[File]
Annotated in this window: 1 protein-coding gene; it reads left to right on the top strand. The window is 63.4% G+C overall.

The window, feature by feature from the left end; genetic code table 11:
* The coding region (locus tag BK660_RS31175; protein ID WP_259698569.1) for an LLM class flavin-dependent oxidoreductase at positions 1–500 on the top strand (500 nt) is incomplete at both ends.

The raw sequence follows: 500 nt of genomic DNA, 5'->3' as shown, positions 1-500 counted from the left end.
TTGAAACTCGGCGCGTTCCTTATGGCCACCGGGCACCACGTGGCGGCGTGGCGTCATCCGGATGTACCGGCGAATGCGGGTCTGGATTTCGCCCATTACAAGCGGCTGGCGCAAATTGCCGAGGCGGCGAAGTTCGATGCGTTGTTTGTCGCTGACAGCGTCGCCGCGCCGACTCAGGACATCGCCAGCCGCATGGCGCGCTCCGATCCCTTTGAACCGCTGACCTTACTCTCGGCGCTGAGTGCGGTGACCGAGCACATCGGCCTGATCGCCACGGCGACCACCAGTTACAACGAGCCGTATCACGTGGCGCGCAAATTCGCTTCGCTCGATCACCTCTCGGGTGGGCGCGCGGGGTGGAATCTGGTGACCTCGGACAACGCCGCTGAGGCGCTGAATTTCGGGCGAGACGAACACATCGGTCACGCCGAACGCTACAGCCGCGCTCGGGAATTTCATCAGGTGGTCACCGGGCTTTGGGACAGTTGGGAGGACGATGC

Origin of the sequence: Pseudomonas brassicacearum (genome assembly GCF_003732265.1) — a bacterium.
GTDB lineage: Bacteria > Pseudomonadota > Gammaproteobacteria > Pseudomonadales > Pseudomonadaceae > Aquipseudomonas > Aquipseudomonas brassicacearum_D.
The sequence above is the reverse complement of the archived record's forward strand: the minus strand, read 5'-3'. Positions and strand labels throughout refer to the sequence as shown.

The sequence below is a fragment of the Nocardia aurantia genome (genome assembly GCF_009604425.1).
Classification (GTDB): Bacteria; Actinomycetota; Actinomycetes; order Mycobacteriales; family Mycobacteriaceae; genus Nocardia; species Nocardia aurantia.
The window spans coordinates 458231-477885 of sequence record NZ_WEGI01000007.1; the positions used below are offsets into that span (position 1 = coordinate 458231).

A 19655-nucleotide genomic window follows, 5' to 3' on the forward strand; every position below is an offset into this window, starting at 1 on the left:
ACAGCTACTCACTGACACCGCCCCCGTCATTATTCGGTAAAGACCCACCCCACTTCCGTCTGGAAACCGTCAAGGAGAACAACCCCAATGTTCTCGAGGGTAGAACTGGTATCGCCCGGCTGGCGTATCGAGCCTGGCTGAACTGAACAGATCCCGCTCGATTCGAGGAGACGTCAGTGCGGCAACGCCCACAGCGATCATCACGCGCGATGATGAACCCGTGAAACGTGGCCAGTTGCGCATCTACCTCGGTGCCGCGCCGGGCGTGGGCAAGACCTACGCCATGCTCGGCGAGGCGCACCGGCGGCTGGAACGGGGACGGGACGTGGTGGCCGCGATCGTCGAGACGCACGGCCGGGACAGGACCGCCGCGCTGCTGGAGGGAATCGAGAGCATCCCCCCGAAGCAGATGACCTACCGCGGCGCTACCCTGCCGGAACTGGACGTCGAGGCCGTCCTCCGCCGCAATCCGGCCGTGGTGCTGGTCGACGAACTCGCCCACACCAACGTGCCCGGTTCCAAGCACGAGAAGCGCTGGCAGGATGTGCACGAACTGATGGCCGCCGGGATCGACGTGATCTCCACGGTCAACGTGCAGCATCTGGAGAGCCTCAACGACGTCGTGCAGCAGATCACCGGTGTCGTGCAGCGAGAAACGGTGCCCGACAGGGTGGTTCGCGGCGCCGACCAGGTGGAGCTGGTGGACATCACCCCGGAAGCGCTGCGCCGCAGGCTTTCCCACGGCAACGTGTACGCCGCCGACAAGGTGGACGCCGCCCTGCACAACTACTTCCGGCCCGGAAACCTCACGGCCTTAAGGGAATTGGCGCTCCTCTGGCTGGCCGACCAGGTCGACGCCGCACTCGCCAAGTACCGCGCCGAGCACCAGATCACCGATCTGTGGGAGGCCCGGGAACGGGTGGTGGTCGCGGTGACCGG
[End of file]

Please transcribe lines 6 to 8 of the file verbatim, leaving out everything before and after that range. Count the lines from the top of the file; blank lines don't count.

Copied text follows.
Origin of the sequence: Pseudomonas brassicacearum (genome assembly GCF_003732265.1) — a bacterium.
GTDB lineage: Bacteria > Pseudomonadota > Gammaproteobacteria > Pseudomonadales > Pseudomonadaceae > Aquipseudomonas > Aquipseudomonas brassicacearum_D.
The sequence above is the reverse complement of the archived record's forward strand: the minus strand, read 5'-3'. Positions and strand labels throughout refer to the sequence as shown.